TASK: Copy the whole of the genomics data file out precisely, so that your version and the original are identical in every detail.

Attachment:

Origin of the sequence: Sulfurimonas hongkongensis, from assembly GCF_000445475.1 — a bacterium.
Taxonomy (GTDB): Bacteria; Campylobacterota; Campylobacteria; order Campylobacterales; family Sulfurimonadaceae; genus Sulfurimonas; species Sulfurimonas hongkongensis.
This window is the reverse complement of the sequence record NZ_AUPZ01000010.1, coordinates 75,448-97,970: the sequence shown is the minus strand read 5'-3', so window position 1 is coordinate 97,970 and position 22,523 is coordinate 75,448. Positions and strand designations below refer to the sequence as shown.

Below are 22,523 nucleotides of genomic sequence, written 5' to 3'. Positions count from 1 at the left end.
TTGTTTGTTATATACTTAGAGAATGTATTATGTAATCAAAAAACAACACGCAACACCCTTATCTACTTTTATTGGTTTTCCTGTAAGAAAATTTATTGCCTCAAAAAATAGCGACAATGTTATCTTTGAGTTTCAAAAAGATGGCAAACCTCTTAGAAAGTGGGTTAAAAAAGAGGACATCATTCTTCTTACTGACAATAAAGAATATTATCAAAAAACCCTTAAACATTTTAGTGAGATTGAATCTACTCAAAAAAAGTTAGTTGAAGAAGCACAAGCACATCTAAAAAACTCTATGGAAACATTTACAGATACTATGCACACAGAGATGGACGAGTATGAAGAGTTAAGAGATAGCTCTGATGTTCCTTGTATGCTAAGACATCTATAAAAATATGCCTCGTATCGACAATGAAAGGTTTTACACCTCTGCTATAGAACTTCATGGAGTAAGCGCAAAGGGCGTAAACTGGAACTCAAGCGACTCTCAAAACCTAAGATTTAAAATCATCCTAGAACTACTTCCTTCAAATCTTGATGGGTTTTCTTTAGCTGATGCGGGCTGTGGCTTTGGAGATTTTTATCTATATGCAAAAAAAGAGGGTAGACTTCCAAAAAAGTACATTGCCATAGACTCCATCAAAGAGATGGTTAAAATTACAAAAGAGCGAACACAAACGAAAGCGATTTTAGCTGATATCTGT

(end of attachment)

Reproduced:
Origin of the sequence: Sulfurimonas hongkongensis, from assembly GCF_000445475.1 — a bacterium.
Taxonomy (GTDB): Bacteria; Campylobacterota; Campylobacteria; order Campylobacterales; family Sulfurimonadaceae; genus Sulfurimonas; species Sulfurimonas hongkongensis.
This window is the reverse complement of the sequence record NZ_AUPZ01000010.1, coordinates 75,448-97,970: the sequence shown is the minus strand read 5'-3', so window position 1 is coordinate 97,970 and position 22,523 is coordinate 75,448. Positions and strand designations below refer to the sequence as shown.

Below are 22,523 nucleotides of genomic sequence, written 5' to 3'. Positions count from 1 at the left end.
TTGTTTGTTATATACTTAGAGAATGTATTATGTAATCAAAAAACAACACGCAACACCCTTATCTACTTTTATTGGTTTTCCTGTAAGAAAATTTATTGCCTCAAAAAATAGCGACAATGTTATCTTTGAGTTTCAAAAAGATGGCAAACCTCTTAGAAAGTGGGTTAAAAAAGAGGACATCATTCTTCTTACTGACAATAAAGAATATTATCAAAAAACCCTTAAACATTTTAGTGAGATTGAATCTACTCAAAAAAAGTTAGTTGAAGAAGCACAAGCACATCTAAAAAACTCTATGGAAACATTTACAGATACTATGCACACAGAGATGGACGAGTATGAAGAGTTAAGAGATAGCTCTGATGTTCCTTGTATGCTAAGACATCTATAAAAATATGCCTCGTATCGACAATGAAAGGTTTTACACCTCTGCTATAGAACTTCATGGAGTAAGCGCAAAGGGCGTAAACTGGAACTCAAGCGACTCTCAAAACCTAAGATTTAAAATCATCCTAGAACTACTTCCTTCAAATCTTGATGGGTTTTCTTTAGCTGATGCGGGCTGTGGCTTTGGAGATTTTTATCTATATGCAAAAAAAGAGGGTAGACTTCCAAAAAAGTACATTGCCATAGACTCCATCAAAGAGATGGTTAAAATTACAAAAGAGCGAACACAAACGAAAGCGATTTTAGCTGATATCTGT